There's a sense of accomplishment that always comes with finishing a work. A comfort, a feeling of having done it. Of a major campaign being over and a goal met and new horizons stretching before you. The weight's off your shoulders, the pressure is off, and you have something to show for it.

Stories are the ultimate hand-crafted item. And they have some of the same satisfaction associated with making anything with your own two hands. Only instead of labor of muscles its the labor of the mind and the heart.

The feeling that comes from successfully concluding something like that is what fuels my drive to do it again. Looking at the next point on the mountain, scanning the horizon, seeing how far you've come. The world stretches out below, and there is still so much more mountain to climb!

Nothing to do but celebrate and get to climbing again.

Tuesday, October 7, 2008

customer appreciation ][ short story ][

"There's something to be said for dining alone. There is only so much of another person's company one can take before one is driven to distraction. And when someone is dining with others as often as I, it becomes a singular luxury to simply ... have silence, for a while.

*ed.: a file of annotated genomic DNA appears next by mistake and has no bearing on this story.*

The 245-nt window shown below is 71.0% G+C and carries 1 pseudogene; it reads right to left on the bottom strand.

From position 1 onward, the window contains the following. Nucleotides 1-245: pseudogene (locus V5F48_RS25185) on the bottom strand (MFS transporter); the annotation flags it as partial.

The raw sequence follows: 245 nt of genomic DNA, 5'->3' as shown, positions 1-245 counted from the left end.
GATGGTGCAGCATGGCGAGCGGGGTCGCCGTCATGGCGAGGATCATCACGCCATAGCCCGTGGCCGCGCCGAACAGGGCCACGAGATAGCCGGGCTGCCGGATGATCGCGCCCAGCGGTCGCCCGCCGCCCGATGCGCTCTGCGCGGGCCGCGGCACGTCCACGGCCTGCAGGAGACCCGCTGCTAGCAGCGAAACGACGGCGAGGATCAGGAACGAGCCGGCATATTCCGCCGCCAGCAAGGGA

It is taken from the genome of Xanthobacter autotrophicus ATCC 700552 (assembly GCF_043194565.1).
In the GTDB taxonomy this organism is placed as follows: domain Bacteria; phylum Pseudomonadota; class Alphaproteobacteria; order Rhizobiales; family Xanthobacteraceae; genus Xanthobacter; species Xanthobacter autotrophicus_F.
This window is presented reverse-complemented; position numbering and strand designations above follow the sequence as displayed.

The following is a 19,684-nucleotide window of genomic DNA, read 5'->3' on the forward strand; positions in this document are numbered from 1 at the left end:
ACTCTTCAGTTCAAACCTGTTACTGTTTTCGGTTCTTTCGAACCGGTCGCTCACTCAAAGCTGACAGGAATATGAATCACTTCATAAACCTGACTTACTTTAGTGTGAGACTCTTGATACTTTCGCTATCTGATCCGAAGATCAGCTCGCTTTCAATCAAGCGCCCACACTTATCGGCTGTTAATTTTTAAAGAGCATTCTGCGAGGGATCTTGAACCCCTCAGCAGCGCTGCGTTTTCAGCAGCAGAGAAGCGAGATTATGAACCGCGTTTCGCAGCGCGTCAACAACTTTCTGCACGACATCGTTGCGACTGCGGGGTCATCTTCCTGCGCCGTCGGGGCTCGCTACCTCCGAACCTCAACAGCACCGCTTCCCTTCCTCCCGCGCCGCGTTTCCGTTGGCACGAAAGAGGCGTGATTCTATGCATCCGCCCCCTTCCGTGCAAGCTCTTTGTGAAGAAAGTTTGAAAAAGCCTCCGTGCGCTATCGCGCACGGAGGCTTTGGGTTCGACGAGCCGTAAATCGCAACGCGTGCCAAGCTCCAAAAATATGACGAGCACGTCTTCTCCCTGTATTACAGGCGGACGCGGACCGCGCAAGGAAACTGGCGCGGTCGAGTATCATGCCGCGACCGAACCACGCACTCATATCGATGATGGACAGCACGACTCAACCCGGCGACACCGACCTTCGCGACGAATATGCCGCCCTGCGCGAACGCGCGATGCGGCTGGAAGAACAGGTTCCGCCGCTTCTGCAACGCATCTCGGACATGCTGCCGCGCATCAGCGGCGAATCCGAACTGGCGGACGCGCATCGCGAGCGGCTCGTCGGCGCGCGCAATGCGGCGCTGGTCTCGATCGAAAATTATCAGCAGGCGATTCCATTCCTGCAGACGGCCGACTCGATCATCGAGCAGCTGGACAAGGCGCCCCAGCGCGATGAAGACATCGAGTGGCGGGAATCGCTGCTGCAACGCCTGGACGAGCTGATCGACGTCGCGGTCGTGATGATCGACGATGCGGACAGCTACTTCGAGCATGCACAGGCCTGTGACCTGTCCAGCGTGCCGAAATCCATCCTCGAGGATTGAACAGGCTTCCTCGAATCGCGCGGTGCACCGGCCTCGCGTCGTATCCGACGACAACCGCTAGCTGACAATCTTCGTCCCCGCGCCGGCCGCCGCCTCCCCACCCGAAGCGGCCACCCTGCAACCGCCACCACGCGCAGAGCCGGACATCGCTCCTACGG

"Of course, make no mistake. I love the company of others as much as the next fellow. But there are some things that simply cannot be replaced, and the joy of being able to have individual, secret thoughts is too much to pass up.

"Then again, talking is what I do. I provide a service with this, my art. With this, my voice. With this, my words. Conversation, perhaps. Ahem. Regardless, what I'm saying is that as a Fifth Level Conversationalist my words are my pride... a great source of pride. And if the price is right ... no, no, no. Um ... hrm, let's see here. And that skill could bring a unique and excellent flavour to any gathering ... party ... social event. Social event that would benefit from my services."